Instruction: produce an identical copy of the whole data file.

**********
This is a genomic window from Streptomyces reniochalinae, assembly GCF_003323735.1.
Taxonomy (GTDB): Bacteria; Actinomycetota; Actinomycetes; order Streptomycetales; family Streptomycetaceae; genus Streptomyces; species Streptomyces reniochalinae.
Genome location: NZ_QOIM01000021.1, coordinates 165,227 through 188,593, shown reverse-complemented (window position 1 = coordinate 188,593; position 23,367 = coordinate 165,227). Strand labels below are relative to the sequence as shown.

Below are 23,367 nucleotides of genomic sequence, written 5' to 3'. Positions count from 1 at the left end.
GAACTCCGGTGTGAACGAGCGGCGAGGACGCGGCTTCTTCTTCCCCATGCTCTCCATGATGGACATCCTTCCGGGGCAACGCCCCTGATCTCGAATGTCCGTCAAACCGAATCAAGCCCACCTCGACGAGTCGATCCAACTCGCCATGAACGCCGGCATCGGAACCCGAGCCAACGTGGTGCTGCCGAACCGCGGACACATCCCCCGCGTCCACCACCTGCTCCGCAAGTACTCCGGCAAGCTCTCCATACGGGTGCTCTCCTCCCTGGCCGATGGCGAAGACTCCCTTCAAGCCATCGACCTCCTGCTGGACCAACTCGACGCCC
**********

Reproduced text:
This is a genomic window from Streptomyces reniochalinae, assembly GCF_003323735.1.
Taxonomy (GTDB): Bacteria; Actinomycetota; Actinomycetes; order Streptomycetales; family Streptomycetaceae; genus Streptomyces; species Streptomyces reniochalinae.
Genome location: NZ_QOIM01000021.1, coordinates 165,227 through 188,593, shown reverse-complemented (window position 1 = coordinate 188,593; position 23,367 = coordinate 165,227). Strand labels below are relative to the sequence as shown.

Below are 23,367 nucleotides of genomic sequence, written 5' to 3'. Positions count from 1 at the left end.
GAACTCCGGTGTGAACGAGCGGCGAGGACGCGGCTTCTTCTTCCCCATGCTCTCCATGATGGACATCCTTCCGGGGCAACGCCCCTGATCTCGAATGTCCGTCAAACCGAATCAAGCCCACCTCGACGAGTCGATCCAACTCGCCATGAACGCCGGCATCGGAACCCGAGCCAACGTGGTGCTGCCGAACCGCGGACACATCCCCCGCGTCCACCACCTGCTCCGCAAGTACTCCGGCAAGCTCTCCATACGGGTGCTCTCCTCCCTGGCCGATGGCGAAGACTCCCTTCAAGCCATCGACCTCCTGCTGGACCAACTCGACGCCC